The Application of the Acellular Dermal Matrix in the Correction of the Tear Trough Deformity
The acellular dermal matrix (ADM) used in correcting the tear trough deformity has been reported, but there were only a few cases. The long-term effectiveness of ADM was not clear. We aim to discuss the technique and the effect of using ADM to correct the tear trough deformity through more cases.
A retrospective study was conducted from January 2012 to January 2017. Twenty-six patients who showed obvious tear trough deformity with moderate or severe orbital fat bulging and excess of lower eyelid skin were treated with ADM to improve the appearance of the midface. Follow-up was performed for 2–12 months in 26 cases. The level of postoperative satisfaction was assessed by interview during the follow-up and rated as very satisfied, satisfied, acceptable, or unacceptable.
Twenty patients were very satisfied for having achieved complete correction. Three patients were satisfied for having achieved obvious improvement. Three patients felt the results were just acceptable and were refilled because of the insufficiency of the filler. No one was unacceptable. There were no complications such as rapid resorption, rejection, or inflammation.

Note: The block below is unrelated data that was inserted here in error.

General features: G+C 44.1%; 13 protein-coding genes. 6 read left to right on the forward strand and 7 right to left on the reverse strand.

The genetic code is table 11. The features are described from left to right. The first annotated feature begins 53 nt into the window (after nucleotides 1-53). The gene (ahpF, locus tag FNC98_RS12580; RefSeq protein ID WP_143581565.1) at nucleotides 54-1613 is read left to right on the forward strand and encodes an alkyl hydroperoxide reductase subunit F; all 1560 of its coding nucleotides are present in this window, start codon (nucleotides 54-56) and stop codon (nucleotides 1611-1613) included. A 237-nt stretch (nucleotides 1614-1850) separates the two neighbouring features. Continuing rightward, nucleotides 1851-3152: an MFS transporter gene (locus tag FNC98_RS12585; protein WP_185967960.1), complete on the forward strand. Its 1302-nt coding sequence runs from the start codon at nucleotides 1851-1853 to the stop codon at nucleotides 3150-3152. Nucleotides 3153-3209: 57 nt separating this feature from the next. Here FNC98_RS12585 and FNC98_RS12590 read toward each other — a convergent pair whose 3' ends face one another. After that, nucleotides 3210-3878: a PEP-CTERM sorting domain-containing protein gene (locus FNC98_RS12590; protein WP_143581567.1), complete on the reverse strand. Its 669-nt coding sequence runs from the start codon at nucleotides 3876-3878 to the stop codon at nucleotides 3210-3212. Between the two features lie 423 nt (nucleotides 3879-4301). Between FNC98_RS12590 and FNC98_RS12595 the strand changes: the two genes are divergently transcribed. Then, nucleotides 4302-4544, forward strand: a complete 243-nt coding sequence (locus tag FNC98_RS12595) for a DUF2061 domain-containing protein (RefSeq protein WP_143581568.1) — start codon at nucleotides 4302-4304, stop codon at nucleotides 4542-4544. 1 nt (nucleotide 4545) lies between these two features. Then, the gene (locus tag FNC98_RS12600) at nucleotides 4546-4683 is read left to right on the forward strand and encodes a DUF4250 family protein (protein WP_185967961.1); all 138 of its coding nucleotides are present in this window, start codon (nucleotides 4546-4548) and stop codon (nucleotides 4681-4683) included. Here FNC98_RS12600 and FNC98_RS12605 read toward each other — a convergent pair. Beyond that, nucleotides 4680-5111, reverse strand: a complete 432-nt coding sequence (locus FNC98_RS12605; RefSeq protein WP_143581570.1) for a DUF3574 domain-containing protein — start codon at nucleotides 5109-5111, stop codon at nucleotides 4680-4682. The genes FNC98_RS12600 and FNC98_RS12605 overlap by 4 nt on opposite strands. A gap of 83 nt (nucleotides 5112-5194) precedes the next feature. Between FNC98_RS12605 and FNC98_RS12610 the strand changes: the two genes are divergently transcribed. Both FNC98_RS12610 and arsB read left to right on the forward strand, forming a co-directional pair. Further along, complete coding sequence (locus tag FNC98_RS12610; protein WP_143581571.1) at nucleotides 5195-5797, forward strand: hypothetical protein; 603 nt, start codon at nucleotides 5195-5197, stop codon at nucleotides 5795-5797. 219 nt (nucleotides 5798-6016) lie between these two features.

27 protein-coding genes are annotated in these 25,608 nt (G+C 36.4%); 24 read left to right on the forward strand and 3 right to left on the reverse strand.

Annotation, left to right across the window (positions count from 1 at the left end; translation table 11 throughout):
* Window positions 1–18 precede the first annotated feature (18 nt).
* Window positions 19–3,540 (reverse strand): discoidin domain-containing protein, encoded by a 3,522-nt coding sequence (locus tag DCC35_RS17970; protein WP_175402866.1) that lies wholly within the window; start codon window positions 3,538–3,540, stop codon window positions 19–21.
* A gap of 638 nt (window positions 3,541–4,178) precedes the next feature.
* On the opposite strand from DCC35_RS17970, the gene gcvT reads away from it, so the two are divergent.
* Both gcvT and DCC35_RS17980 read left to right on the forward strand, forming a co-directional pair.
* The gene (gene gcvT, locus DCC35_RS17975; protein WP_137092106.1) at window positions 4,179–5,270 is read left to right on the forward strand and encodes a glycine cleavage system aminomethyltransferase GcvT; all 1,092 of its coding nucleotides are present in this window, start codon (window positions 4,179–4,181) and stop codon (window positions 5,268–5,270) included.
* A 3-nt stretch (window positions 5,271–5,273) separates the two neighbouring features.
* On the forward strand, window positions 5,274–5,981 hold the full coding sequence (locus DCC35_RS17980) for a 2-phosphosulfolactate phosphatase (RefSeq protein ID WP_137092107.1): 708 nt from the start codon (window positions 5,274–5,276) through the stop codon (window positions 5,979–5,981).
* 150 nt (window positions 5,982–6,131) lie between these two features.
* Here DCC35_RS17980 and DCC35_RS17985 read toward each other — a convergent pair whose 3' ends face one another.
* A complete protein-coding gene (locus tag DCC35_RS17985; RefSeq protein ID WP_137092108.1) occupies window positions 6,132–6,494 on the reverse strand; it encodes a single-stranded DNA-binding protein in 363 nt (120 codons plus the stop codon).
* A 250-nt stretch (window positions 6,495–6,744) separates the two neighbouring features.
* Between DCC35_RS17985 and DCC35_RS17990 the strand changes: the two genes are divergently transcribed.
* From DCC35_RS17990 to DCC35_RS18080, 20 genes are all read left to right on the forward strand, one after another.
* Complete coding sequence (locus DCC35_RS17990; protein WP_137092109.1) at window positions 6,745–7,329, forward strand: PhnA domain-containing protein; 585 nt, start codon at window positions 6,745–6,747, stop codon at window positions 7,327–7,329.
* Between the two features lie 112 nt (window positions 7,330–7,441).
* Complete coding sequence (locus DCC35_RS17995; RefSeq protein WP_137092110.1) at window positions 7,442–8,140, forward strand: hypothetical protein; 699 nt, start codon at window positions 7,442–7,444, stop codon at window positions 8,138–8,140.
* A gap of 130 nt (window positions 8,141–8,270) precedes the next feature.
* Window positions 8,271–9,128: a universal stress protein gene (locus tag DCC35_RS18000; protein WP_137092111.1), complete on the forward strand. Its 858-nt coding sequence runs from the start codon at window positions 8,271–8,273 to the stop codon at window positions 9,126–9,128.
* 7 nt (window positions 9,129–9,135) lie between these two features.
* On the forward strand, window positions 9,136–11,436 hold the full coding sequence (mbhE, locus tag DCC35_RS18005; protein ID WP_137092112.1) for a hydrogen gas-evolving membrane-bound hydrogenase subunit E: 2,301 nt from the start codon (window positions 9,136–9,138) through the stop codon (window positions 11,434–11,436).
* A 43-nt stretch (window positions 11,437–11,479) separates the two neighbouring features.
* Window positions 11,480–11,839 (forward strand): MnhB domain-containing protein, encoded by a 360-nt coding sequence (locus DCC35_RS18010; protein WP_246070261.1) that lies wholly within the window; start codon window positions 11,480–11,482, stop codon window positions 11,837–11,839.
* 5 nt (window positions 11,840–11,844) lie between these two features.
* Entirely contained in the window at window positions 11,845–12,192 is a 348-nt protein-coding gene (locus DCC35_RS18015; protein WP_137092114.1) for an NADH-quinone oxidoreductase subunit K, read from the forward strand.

The method of using ADM for the correction of tear trough deformity has the advantages of low absorption rate, good appearance, and high security. It provides a new choice for the treatment of tear trough deformity.
Level of Evidence IV
This journal requires that authors assign a level of evidence to each article. For a full description of these Evidence-Based Medicine ratings, please refer to the Table of Contents or the online Instructions to Authors www.springer.com/00266.
KeywordsTear trough deformity Acellular dermal matrix (ADM) Histological changes Periorbital rejuvenation
Compliance with Ethical Standards
Conflict of interest
The authors declare that they have no conflict of interest to disclose.
All procedures performed in this study involving human participants were in accordance with the ethical standards of the institutional and/or national research committee, and with the 1964 Helsinki declaration and its later amendments or comparable ethical standards. For this type of study formal consent is not required.